Effective teacher professional development should result in positive changes in teachers’ practices in the classroom. The one-and-done model of teacher professional development doesn’t work.  It’s amazing that we’re all educators and we all know this and yet it remains one of the most common models for teacher training in schools.

Most of us know, or at least intuit, that it takes about 20 instances of practice to master a new skill–even longer when the new skills are complex.

So how do we change our processes?

Here’s what the Center for Public Information says about the Four Top Practices for effective professional development (http://bit.ly/2tAydde)

  • The duration of professional development must be significant and ongoing to allow time for teachers to learn a new strategy and grapple with the implementation problem.
  • There must be support for a teacher during the implementation stage that addresses the specific challenges of changing classroom practice.
  • Teachers’ initial exposure to a concept should not be passive, but rather should engage teachers through varied approaches so they can participate actively in making sense of a new practice.
  • Modeling has been found to be a highly effective way to introduce a new concept and help teachers understand a new practice.

Let’s take it another step.  More specifically, the table below from a classic 2002 study by Bruce Joyce and Beverly Showers reveals some pretty amazing data about what’s needed to transfer knowledge to action in our daily practice in the classroom.


This chart speaks for itself.  Without implementation of coaching and administrative support all the time and energy that goes into traditional models of professional development is essentially wasted.

So it obviously begs the question:  How, with all we have on our plates as educators today, do we shift gears so we can start doing the right thing?

  • First, to be clear, I’m not talking about adding to the school’s responsibilities.  I’m talking about changing the existing structure of time and support.  In future postings, I’m going to discuss models of other school districts who have made this work.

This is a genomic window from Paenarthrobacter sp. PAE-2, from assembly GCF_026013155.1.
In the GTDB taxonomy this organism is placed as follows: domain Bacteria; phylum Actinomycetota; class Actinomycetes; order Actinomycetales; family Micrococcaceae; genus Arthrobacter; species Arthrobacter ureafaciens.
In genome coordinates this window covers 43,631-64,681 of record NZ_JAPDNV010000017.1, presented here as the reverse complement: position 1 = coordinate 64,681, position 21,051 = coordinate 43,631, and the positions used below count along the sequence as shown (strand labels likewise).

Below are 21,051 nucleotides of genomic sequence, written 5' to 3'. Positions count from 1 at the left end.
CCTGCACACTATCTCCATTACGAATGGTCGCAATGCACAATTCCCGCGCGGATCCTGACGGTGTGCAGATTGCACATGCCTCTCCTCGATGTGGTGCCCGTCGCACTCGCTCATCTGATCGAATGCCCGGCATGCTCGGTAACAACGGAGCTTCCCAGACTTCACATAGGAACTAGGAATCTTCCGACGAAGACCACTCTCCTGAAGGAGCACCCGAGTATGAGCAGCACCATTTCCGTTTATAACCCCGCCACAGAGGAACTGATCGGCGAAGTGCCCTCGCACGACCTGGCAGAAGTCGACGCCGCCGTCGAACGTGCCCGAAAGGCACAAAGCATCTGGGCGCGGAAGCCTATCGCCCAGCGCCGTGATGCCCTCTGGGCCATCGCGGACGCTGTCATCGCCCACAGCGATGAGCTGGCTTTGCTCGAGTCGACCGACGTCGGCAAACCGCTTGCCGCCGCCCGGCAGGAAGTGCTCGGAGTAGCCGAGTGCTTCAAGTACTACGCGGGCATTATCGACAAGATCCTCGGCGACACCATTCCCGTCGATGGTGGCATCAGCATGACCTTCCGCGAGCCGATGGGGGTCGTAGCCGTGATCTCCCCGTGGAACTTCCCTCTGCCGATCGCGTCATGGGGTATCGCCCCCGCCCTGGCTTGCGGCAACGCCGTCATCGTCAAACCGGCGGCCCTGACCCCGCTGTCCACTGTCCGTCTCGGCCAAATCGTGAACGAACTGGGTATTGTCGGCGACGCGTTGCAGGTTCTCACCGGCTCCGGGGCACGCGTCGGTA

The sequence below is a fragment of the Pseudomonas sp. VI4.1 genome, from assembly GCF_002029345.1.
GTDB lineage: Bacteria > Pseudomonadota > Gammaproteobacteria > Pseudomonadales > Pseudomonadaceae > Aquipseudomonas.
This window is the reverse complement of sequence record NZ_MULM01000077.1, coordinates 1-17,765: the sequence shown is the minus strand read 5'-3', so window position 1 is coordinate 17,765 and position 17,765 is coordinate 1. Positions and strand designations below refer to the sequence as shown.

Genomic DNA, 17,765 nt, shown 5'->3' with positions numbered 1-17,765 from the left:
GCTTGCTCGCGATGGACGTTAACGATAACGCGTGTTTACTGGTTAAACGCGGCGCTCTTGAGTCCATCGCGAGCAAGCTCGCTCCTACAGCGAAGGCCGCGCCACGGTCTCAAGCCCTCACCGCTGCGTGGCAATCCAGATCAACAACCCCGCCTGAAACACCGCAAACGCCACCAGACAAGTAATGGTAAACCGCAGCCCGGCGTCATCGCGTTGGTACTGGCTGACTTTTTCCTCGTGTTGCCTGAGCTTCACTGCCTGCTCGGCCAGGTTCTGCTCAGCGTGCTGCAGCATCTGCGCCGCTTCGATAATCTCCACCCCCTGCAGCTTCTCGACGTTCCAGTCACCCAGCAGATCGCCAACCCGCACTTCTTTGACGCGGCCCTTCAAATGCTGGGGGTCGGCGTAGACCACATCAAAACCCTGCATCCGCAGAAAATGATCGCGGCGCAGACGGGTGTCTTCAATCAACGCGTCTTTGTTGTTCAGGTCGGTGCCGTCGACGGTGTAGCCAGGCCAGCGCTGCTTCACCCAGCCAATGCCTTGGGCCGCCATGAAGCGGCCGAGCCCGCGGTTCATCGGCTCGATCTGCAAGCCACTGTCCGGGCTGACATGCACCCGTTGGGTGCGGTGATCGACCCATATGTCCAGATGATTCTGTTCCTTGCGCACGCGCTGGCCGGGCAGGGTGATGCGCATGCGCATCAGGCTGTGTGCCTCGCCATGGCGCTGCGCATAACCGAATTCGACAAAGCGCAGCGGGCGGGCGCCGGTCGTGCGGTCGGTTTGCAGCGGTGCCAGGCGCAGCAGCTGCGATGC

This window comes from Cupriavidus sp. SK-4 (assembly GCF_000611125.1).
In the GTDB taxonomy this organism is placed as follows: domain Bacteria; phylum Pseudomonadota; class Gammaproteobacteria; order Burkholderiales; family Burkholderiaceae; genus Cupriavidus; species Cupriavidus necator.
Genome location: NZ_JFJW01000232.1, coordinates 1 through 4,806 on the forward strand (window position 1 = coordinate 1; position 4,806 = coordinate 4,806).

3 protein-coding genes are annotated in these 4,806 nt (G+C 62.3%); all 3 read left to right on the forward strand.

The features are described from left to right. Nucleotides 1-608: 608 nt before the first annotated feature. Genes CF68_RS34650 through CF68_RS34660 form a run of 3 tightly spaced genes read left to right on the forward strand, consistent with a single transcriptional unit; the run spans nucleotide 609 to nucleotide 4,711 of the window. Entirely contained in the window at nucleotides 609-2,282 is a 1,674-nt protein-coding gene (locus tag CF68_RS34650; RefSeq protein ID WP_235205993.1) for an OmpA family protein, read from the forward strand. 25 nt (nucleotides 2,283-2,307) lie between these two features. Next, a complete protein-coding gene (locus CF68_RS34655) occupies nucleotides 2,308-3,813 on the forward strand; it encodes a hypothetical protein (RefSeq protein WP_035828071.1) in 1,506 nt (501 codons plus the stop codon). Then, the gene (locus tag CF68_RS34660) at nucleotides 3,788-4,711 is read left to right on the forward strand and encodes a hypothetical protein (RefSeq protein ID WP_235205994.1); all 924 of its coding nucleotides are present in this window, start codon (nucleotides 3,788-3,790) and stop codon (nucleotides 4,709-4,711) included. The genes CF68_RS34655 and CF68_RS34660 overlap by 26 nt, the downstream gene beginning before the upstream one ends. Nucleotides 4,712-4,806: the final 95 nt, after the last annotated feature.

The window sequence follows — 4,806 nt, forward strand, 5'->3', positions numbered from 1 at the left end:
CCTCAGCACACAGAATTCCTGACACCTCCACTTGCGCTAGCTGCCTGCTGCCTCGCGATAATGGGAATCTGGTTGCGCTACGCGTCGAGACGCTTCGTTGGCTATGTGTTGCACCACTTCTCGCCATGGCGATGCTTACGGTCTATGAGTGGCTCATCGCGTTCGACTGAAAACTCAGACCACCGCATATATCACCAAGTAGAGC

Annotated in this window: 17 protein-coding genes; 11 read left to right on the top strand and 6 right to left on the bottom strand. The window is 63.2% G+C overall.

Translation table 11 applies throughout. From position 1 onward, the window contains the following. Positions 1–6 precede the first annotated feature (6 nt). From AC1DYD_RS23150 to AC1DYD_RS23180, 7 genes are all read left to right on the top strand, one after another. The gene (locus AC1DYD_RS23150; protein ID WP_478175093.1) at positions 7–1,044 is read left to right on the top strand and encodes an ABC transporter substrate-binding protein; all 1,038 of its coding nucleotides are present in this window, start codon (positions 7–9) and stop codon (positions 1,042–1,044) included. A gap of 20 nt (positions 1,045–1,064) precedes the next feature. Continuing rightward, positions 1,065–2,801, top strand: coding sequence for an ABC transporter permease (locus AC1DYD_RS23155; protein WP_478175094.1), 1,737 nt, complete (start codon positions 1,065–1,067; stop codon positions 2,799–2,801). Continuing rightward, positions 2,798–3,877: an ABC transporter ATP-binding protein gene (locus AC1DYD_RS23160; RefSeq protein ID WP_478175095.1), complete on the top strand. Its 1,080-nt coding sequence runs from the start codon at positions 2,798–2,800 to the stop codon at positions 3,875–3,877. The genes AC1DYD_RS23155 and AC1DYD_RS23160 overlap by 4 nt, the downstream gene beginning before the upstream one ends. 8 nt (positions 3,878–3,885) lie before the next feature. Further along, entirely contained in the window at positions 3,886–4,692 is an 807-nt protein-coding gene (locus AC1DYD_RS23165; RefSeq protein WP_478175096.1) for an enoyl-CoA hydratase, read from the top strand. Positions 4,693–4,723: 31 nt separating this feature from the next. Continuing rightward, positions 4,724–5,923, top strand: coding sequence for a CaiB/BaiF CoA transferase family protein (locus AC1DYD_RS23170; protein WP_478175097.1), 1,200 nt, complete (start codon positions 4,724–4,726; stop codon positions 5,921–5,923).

• Second, implicit in all of our discussions is the absolutely critical importance of leadership buy-in.  Buy-in includes changing how our days are structured, tweaking how our teams are built, how we institutionalize ongoing support for our teachers and staff and how we allocate our financial resources.
  • Third, never in our history have we been able to leverage the Internet tools available to us to save time, save money and build powerful communities for coaching and support.  This might be my most critical point.  In the last several years, I have been able to use webinars, online courses, Skype-based consulting and social media to train educators, learning specialists and parents both nationally and internationally.  Technology has been the key to opening up new opportunities to change how we support our teachers and their students.

My area of expertise is dyslexia.  Pretty complicated from a professional development perspective.  But in light of the fact that upwards of two-thirds of our US fourth graders are below proficiency in reading, we need to attack this problem.  We need to provide our educators with training, support and resources necessary to deal with this crisis.  We have a large body of knowledge about how to most effectively teach reading but we are not “crossing the chasm” and getting that information into the hands of our teachers.  More on that later.

In the next several posts, I will talk about how to structure changes in your professional development processes specifically with regard to screening and remediation for struggling readers.  We’ll be discussing both the content of what we need to do but also the process by which we can get this started.

I hope you join me.